“There was one effect to do with the monster that we were having desperate problems with. In the end, the Technical Operations Manager said to me ‘Can you leave it ’til after lunch and go on for now, while we try to sort something out?’. I went on and did other things, and eventually I became aware that there was a lot of scrabbling around going on behind me. I turned round and said ‘What are you doing?’. Two heads came up and said ‘Don’t worry’, so I thought ‘Fine’, and when we broke for lunch they said to me ‘Can we do this effect immediately after lunch, because then we can release the other studio?’. I said ‘Pardon?’, and he said ‘Well, to get it right, we’ve had to break into the other studio and use more cameras’. That was the length that Birmingham were prepared to go to – they’d been at the wiring to linl it through. But we never got the monster right. In none of our heads was there a real visualisation of it, and it wasn’t in the script. We had endless brainstorming sessions but we couldn’t get it right.

“I remember one instance that ticked me to death. I had cast a very young actor called John Abbott. Now, whatever we tried to do with them, the scripts were poor and John had a weak two-handed scene with Tom. Tom was having one of his difficult days and he flung round on John at one point and said ‘I don’t know how anybody can speak this rubbish’, to which John replied, ‘Well, I can’. Half the rehearsal room cleared at this point and Tom was silenced, which was quite unusual!”

Douglas Camfield (1980’s)

October 13, 2009

Douglas Camfield was one of the most popular ‘Doctor Who’ directors, and his name has popped up numerous times in other interviews I’ve posted. Here, he talks about his work on the show from the early William Hartnell days through to the mid-1970’s, when he even tried his hand at writing a script (which wasn’t made).

The Crusade

“The Crusade was the best ‘Doctor Who’ script I ever worked on. Beautifully written, meticulously researched, and I don’t remember having to alter a single line. I enjoyed working on a costume piece because of the research involved and the challenge of trying to recreate another world in another time.

The Time Meddler

“The character of the Monk had a certain comic element that I wanted to emphasise, particularly in contrast to the Doctor. Using back projection, we were able to have huge clouds rolling across the sky like something from a Wagnerian opera.

The Daleks’ Masterplan

“The Daleks’ Masterplan was an all-time challenge… If I could cope with this, I could cope with anything! Bit of an ego trip, really. I thought the Daleks were strictly limited in appeal and I don’t understand why they became so popular… with Bill Hartnell they were dredged up in thin stories every season, so the novelty wore off very quickly.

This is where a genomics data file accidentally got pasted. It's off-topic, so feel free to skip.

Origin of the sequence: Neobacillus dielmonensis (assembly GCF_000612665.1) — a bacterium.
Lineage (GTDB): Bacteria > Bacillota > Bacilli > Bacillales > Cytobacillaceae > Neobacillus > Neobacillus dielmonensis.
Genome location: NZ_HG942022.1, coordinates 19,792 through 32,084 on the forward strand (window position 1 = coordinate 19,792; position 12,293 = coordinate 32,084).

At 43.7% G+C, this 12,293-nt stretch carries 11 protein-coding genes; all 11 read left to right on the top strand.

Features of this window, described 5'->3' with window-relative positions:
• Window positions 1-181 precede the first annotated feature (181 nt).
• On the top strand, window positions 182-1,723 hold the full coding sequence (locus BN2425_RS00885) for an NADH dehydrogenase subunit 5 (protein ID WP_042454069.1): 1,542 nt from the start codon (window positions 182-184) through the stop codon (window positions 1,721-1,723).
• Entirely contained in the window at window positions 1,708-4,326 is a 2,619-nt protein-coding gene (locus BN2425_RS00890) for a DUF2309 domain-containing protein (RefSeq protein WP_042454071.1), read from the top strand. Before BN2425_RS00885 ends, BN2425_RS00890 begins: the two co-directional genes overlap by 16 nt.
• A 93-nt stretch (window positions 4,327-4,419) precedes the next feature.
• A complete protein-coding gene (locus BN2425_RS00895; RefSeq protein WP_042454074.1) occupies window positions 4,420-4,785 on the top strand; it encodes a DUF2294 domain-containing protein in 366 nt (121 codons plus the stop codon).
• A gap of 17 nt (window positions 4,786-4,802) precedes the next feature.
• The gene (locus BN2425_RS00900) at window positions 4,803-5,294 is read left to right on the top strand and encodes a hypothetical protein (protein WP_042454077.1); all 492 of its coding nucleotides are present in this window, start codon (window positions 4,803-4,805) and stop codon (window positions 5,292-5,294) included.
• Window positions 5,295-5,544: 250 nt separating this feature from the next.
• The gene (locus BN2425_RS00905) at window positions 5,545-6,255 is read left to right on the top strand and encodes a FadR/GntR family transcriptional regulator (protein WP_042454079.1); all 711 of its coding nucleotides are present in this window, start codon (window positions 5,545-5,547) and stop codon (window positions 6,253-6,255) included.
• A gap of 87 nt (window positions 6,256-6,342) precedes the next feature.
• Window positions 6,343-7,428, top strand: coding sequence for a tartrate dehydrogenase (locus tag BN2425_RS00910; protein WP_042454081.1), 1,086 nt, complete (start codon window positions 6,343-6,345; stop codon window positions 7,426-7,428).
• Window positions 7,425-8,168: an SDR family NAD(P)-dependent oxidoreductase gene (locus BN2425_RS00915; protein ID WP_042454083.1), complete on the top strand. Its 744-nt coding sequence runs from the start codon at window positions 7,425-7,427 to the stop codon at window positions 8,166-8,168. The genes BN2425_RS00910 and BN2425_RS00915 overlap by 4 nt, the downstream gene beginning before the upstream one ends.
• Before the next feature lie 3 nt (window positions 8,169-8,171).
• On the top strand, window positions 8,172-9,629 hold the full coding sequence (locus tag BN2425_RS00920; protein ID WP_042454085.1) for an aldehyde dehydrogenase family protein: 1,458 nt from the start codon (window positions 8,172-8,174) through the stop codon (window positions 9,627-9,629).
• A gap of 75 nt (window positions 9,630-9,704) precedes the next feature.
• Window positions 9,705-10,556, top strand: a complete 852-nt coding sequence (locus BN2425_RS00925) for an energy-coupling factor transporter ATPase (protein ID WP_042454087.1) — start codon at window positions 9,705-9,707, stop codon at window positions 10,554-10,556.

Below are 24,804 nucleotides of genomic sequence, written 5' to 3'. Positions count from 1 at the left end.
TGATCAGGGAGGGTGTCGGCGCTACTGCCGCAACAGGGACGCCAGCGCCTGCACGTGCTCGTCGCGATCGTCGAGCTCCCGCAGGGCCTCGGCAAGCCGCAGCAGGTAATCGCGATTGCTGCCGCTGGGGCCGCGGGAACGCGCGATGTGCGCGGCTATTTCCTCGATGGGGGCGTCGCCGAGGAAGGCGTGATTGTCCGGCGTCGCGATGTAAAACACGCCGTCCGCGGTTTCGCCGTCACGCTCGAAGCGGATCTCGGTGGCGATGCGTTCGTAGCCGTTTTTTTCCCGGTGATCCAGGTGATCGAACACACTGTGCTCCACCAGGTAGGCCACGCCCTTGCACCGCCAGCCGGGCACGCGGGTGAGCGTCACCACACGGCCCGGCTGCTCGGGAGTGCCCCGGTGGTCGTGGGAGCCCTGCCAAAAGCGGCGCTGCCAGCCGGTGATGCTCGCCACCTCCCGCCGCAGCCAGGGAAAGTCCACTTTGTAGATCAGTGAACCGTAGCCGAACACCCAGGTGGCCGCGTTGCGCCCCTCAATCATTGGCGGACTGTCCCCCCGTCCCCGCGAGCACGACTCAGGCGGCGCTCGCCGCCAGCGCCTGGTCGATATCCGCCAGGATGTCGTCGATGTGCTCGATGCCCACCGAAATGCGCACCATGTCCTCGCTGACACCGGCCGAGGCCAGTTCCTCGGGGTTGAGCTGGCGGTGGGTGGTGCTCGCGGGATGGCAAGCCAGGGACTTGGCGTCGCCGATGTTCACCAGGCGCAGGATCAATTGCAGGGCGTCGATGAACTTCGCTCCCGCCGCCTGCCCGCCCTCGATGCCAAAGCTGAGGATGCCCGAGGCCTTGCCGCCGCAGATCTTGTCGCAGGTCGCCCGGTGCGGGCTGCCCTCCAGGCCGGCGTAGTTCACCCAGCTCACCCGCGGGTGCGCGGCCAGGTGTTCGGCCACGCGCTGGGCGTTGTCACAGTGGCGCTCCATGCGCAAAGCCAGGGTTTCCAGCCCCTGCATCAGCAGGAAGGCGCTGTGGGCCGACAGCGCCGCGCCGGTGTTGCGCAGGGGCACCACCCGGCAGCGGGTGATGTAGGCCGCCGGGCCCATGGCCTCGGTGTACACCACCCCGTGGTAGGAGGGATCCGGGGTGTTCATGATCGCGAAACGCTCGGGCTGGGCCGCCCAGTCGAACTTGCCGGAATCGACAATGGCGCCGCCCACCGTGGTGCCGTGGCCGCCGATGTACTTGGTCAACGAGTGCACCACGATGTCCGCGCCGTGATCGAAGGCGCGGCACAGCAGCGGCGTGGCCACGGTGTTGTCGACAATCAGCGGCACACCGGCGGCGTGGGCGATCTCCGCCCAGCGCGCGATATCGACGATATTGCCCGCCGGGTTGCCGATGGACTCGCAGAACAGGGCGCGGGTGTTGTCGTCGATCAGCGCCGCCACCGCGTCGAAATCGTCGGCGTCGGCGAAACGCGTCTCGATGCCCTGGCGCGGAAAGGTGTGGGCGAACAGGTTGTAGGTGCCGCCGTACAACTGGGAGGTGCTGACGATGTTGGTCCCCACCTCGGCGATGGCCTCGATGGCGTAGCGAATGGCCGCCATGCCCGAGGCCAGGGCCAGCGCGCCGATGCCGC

The Web of Fear

“Originally we planned to film ‘The Web of Fear’ in the Underground itself, and approached London Transport for their permission. They wanted the ridiculous sum of two hundred pounds an hour! So, with a lot of hard work, we built our own Underground in the studios, copying from the originals. After the serial had been broadcast, we received a letter from the Transport authorities saying that they were going to sue us for using their tunnels after all, and we hadn’t been anywhere near them!


“We’re talking about the end of the world here! Armageddon! It has to be shown to be totally sinister and grim. I wanted darkness and shadows. My original plan was to direct ‘Doctor Who’s first nightmare – the sort of thing the Doctor would dream about during a bad night. We had volcanic eruptions beneath the UK and werewolves parading about the place. That sort of thing has to be frightening and it can only be made frightening if we create the right atmosphere. If it’s lit too bightly then the mood is watered down and the story loses a lot of its impact. And I felt that much of ‘Inferno’ was too bright.”

Terror of the Zygons

“There were a lot of problems on ‘Terror of the Zygons’. Massive rewrites, a so-so Loch Ness monster and otheres I’d rather not mention. Still, you can’t win ’em all. Tom Baker was a genuine eccentric, larger than life in all respects and very talented. I reckon, on balance, that he’s my favourite Doctor.

The Seeds of Doom

“For ‘The Seeds of Doom’, I cast a lovely guy named Tony Beckley as the megalomaniac millionaire Harrison Chase. He made a great villain, one of the best, and was a joy to work with. There are all these people – with the best motives in the world, I’m sure – supposedly cleaning up television. But there’s a switch on every set and the box can be turned off. I believe the viewers want more horror, not less, and the children are among our most bloodthirsty clients. ‘Doctor Who’ is a fantasy programme, a fairy tale even, and our efforts ought to be seen within that context. I reckon we trail a long way behind the Brothers Grimm.

Leaving Doctor Who